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"As long as human rights are violated, there can be no foundation for peace. How can peace grow where speaking the truth is itself a crime?"

Tibet's exiled footballers battling to make international headway

May 6, 2013

By Richard Padula

May 4, 2013: Living in exile and playing for a team unrecognised by Fifa and opposed by the Chinese, means life isn't always easy for Tibet's footballers.

Even organising matches is difficult. Visas are hard to come by and world football's governing body rules mean Tibet can only play other unrecognised teams.

After five years without a game, the Tibetans - whose national team are nicknamed the Forbiddens - finally took to the field again when they competed in the 25th All India Shaheed Dal Bahadur Durgamal Mal Gold Cup, with teams from across India, Nepal and Bhutan.

The tournament took place in Dharamsala, Northern India, the current home of Tibet's spiritual leader the Dalai Lama and the Tibetan Government in exile. Fearing for his life, the 77-year-old was forced to flee Tibet in 1959 after years of violent conflict between Tibetan rebels and the Chinese army.

The Tibetan National Football Association was only set up in 2001. In that same year the team played its first match, a 4-1 loss to Greenland in Copenhagen.

But as Tibet's coach Kalsang Dhondup told the BBC's World Football programme, football is something the estimated 150,000 exiles feel very passionate about.

"Football was introduced by the British into Tibet in, I think, 1904," said Kalsang. "Since then the Tibetans love football and physically the Tibetans are very much suited to football. Football is the most popular game in Tibet."

Ironically the British were in Tibet on a military expedition fearing Russia's growing influence in the region.

But now Tibet, in the north-east of the Himalayas, faces a very different problem. The football team encounters strong opposition from the Chinese who claim sovereignty over Tibet and dismiss any show of independence. But coach Kalsang remains defiant.

"The Tibetan football team is one of the main obstacles for China," he continued. "They didn't like the Tibetan football team. But, whether they like us or not, we will play football."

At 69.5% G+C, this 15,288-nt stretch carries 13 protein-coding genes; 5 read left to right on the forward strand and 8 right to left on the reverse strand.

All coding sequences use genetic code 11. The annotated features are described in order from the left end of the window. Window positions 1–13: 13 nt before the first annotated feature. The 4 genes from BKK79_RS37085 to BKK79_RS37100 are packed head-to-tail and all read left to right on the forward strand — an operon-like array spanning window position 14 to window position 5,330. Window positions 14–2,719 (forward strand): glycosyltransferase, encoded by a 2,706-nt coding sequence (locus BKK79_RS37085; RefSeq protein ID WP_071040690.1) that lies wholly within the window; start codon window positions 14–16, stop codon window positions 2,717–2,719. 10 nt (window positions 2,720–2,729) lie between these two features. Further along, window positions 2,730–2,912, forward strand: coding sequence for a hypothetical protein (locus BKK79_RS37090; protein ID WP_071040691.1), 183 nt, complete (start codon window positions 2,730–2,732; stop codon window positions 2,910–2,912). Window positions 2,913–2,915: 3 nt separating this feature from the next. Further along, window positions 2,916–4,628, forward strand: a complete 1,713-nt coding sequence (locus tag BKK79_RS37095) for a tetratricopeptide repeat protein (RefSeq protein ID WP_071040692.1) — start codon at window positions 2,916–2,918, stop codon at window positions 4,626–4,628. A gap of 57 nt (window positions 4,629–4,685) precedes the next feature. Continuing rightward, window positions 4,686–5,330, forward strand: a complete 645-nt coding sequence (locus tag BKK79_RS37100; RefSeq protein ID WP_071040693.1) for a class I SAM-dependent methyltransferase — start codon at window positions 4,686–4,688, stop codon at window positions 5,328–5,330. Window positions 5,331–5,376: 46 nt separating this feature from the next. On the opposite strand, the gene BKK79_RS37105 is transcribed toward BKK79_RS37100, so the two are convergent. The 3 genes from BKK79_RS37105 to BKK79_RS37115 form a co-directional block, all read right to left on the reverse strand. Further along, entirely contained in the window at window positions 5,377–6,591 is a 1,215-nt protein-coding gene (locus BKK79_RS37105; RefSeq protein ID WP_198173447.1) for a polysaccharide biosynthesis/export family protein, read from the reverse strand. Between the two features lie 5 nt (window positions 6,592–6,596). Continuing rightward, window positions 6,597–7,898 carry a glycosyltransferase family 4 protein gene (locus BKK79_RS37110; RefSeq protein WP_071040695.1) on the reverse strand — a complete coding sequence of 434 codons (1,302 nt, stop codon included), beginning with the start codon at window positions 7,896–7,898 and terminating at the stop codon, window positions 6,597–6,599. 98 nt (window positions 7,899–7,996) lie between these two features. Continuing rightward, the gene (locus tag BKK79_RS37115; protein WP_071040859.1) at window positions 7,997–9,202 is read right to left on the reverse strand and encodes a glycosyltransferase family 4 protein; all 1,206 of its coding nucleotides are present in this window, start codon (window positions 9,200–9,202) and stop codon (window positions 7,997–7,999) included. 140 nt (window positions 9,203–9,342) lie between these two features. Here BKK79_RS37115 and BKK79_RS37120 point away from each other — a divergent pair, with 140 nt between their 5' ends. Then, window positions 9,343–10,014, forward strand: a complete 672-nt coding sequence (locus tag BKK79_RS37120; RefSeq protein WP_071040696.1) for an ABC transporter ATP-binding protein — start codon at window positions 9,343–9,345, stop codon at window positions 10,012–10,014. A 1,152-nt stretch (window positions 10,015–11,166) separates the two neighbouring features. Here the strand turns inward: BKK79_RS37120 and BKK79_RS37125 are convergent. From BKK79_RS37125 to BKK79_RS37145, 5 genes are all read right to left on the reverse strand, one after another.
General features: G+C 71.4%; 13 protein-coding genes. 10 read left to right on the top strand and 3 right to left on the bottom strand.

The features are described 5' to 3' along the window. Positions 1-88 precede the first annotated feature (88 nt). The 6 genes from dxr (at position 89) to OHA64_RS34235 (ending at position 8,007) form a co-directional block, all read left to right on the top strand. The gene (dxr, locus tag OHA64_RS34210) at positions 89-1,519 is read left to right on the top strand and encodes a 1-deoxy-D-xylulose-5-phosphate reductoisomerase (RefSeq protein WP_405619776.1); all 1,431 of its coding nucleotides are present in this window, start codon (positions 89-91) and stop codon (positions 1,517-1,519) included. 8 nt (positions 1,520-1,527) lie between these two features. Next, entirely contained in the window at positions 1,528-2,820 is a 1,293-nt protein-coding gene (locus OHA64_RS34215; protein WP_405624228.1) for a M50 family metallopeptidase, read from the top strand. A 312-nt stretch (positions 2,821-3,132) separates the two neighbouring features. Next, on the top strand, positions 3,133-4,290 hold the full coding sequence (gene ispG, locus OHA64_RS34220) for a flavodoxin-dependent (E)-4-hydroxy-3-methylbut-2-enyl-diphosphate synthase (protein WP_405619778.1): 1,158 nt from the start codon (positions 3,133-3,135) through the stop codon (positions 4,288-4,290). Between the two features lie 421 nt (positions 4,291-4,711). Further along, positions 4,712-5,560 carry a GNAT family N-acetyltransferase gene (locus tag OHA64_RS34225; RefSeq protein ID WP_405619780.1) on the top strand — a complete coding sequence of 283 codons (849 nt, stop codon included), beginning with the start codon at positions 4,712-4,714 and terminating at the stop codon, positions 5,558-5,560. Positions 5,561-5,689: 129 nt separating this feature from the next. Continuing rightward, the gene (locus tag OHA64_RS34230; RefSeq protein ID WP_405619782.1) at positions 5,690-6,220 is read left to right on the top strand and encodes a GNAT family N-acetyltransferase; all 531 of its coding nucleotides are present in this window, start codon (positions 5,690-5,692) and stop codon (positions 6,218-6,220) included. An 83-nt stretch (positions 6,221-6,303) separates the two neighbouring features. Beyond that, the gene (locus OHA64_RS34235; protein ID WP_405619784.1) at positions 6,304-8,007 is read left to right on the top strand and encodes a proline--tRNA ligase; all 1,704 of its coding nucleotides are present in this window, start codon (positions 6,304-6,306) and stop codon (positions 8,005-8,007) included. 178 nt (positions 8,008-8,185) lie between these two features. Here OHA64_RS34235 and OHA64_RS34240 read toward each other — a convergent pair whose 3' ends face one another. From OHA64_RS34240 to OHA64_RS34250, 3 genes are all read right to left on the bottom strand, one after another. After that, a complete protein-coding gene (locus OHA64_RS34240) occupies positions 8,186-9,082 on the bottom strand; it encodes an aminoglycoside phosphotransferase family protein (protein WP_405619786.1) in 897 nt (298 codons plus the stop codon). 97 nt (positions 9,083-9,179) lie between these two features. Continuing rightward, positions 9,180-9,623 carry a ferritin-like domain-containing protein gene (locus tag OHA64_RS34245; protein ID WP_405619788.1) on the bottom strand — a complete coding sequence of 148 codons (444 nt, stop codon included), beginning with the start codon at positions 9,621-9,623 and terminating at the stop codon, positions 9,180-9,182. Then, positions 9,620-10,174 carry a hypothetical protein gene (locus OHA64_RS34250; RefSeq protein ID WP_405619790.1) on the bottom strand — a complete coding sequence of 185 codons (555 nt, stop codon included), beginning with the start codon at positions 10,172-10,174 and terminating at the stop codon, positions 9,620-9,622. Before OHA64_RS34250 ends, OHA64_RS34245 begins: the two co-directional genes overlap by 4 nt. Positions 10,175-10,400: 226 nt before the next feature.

During the tournament in Dharamsala, the team wore black armbands to show their solidarity with Tibetans inside Tibet.

Since 2009, 117 Tibetans have set themselves on fire to protest against the Chinese Government.

Tenzin plays for the Tibetans. He didn't want to give his family name because of fears for the safety of his relatives still in Tibet.

He admits that it's difficult to represent a country which is no longer recognised.

"I escaped from Tibet in 1996 and I feel very, very special and a lucky one to be part of the national team and it's really a proud moment for me," he said.

"Sometimes it's really challenging and difficult in such an environment where Fifa is not recognising our Tibetan football. At the same time I feel proud to represent Tibet and also feel responsible for the Tibetan cause."

And, as Kalsang explains, the team have a big fan in the shape of the Dalai Lama.

"I think His Holiness has support for Tibetans in all issues," he stated. "Even sport also. We went to Italy in 1999 and after we came from Italy we had an audience with His Holiness.

"At the end of that, when he had a ball in his hands, he said: 'I like football. When I was small there was no place for me to play football. If I play, the ball will fall from Potala (Palace) and then the ball will be lost.' He has a great support for us."

Tibet's spiritual leader the Dalai Lama has given the Forbiddens his backing

On the pitch things didn't go well for the Tibetans. They lost 3-0 against the Indian state team Himachal Pradesh.

But given the fact that past performances have included a 10-0 loss to Northern Cyprus and a 13-2 defeat at the hands of a Padania team from Northern Italy, perhaps that's not such a bad result.

And for players, such as midfielder Sonam Topgyal, the chance to wear the Tibetan football jersey was a truly special moment.

"Right now I'm doing one job in a juice factory," Sonam explains. "Since 2000 when I was in school I hear about the national team. Then I make a dream that one day I will represent the Tibet team.

"At that moment when we first stand on the field singing the national anthem, we really feel proud that we have a country and we are representing our country."

And for players such as Sonam, their ambitions know no bounds.

"One day our Tibet will be free, so I wish I can represent Tibet in international competitions like the Olympics or World Cup," he concluded

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